Fall is a beautiful season, but kind of “in-between.” It is in between the glories of summer and the gusts of winter. During fall, we recall the sunny, lazy days of summer and we plan ahead for the long cold nights of winter.
Spiritual life is similar. We have in-between times. So what do you do with the in between time in your spiritual life? How do you respond to those times in between the glorious summers of life and the cold winters that mark our earthly journey, those in-between times that mark the blessings and burdens of life? May I suggest three things:
First, hold your plans loosely and God’s purpose tightly. We all love to plan, but when the plan is not coming together, we tend to consider either giving up or checking out a new path. Yet the “in-betweens” are moments when often it’s important to recall that, as we wait, God is operating.
His timing is often a lot more like a crockpot then a microwave. He lets things simmer and become just right before He acts. So use these moments of waiting, these in-between times, to listen for the whisper of direction and for the encouragement of determination to keep on track.
Second, be alert to drifting. Often during in-between times we have a tendency to drift. We can find ourselves becoming lax with prayer or taking for granted a ritual to the point that its crispness fades. This can easily happen, but it’s when it becomes an unhealthy habit that we must react.
Use in-between time constructively to review, refresh and recharge your prayer life. Use it to ponder the glories God has put into your life (family, friends and faith) and respond with prayer to the personal storms that from time to time gust through life (sadness, sickness and struggle).
Scripture tells us that several times in His ministry Jesus “withdrew to a place by Himself” to pray for strength. He wanted an “in-between” moment. It is spiritually healthy for us to want one too. Christ took in-between time to reflect on the Father’s will, to ensure His mission was on track and His priorities were in balance. He also took time to pray for those who journeyed with Him. What a great example of a productive way to use in-between time.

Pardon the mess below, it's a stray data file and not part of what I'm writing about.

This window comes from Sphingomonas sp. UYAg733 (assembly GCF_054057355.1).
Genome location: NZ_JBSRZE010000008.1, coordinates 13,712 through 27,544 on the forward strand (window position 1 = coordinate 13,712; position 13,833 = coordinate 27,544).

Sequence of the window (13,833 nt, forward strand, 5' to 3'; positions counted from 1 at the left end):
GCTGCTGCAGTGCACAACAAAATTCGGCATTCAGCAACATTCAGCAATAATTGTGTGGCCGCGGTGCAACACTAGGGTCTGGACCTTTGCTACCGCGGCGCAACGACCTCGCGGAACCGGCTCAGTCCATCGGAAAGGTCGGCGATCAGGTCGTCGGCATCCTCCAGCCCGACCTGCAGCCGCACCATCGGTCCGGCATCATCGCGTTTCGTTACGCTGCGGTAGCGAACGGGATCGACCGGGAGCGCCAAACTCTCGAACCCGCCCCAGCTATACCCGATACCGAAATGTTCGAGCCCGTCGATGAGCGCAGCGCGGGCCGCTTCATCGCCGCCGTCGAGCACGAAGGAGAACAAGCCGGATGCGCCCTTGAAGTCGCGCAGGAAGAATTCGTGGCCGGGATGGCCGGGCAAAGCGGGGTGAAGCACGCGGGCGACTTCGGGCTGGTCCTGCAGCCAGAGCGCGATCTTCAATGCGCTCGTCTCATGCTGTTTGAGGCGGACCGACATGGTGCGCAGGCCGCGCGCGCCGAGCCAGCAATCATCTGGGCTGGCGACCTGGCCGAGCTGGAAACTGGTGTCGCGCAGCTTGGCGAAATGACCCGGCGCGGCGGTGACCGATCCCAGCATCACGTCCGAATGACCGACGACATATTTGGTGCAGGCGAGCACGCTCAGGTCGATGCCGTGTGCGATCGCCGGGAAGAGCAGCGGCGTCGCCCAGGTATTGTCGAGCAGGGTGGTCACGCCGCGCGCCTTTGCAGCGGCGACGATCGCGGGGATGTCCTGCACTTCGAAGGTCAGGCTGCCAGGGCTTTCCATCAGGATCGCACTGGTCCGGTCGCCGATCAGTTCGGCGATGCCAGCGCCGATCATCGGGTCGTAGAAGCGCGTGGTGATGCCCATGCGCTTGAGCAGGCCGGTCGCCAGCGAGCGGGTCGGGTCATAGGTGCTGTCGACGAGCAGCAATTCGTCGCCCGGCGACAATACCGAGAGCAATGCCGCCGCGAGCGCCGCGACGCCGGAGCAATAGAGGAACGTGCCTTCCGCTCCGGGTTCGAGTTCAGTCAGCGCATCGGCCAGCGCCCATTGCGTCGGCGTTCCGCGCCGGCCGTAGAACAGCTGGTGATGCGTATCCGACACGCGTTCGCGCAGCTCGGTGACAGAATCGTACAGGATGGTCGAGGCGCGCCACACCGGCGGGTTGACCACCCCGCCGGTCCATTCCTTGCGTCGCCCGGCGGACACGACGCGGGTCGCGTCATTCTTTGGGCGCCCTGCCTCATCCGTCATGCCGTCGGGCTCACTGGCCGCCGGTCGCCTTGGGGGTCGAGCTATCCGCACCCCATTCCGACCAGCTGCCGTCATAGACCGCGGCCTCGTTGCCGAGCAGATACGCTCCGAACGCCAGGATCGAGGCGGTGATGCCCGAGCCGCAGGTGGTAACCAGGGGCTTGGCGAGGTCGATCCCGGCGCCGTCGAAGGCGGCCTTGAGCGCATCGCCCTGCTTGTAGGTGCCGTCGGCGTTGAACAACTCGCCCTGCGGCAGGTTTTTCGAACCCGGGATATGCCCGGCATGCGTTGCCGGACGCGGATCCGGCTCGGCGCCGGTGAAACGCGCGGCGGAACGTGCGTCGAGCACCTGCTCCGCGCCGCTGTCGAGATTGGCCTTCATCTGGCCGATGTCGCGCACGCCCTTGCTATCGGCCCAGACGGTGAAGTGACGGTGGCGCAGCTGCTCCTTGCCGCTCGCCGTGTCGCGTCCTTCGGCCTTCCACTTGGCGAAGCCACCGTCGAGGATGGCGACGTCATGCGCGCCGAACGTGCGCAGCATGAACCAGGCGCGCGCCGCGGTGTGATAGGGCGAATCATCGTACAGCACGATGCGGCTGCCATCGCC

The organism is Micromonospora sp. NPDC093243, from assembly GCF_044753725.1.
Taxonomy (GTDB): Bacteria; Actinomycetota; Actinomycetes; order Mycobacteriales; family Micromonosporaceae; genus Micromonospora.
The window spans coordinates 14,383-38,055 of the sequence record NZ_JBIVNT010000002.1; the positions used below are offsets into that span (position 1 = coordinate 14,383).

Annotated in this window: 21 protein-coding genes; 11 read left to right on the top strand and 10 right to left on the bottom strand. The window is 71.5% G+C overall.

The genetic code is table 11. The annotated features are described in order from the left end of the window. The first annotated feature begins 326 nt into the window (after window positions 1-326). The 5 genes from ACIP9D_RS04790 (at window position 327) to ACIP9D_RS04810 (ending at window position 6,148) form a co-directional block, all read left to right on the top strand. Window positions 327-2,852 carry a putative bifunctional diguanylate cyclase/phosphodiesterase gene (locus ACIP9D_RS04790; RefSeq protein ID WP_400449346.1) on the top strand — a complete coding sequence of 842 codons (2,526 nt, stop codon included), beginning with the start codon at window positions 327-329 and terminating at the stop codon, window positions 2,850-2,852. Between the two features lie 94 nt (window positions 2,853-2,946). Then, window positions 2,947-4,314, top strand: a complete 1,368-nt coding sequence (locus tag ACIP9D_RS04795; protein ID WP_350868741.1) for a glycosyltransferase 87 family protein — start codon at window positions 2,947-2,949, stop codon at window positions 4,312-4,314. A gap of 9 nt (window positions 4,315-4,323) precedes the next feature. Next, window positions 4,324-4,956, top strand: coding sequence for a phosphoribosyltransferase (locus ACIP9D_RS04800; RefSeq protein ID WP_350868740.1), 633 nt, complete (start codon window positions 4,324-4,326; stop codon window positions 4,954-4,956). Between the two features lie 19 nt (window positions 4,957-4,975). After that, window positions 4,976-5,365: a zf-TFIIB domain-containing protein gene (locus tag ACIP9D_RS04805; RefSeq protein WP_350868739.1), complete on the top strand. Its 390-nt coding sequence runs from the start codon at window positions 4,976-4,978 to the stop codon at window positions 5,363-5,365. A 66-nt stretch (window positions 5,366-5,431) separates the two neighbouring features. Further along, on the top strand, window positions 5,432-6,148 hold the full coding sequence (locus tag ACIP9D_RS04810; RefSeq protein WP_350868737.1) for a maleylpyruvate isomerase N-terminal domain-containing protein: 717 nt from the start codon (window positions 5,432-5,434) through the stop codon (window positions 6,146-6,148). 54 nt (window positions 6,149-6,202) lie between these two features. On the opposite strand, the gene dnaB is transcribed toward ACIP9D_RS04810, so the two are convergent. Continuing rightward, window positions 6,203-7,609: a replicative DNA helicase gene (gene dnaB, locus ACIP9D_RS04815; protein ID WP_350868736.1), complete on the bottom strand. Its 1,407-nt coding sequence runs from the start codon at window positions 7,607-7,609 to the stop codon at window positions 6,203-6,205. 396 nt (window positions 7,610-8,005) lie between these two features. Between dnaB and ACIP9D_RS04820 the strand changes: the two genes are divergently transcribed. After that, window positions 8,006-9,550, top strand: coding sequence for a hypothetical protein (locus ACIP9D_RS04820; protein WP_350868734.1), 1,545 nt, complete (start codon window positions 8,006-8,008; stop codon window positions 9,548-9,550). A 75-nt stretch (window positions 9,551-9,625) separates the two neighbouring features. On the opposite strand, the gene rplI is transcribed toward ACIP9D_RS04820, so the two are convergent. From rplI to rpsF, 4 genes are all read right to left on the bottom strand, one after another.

Third, don’t let the “me” become bigger than the “we.” We can all have moments, especially during in-between times, when we find ourselves face down and confused. Those times can tempt us to believe our circumstance is the worst ever and we are alone, leading to a downward slope of despair. In these times, reach out in a giving way to others, replace me with we, and take your focus away from self. When me becomes bigger than we, when we feel alone, there is a tendency to give up. But we are never alone. Even when we fall, become confused and stumble in search of the next step, God will carry us to the finish.
St. Thomas More, who was in the in-between of seeking faithfulness to God’s will as he tried to be “a man for all seasons,” prayed: “Give me, good Lord, a longing to be with you in all I face: not for the avoiding of the calamities of this wicked world, but because in them I become yours.”
The in-between is a time to walk with Him in humility, seeking His purpose, taming our pride and growing in Him. So enjoy the in-between of fall. Take it in. Ponder, prepare, pray. Rejoice! A new season is here !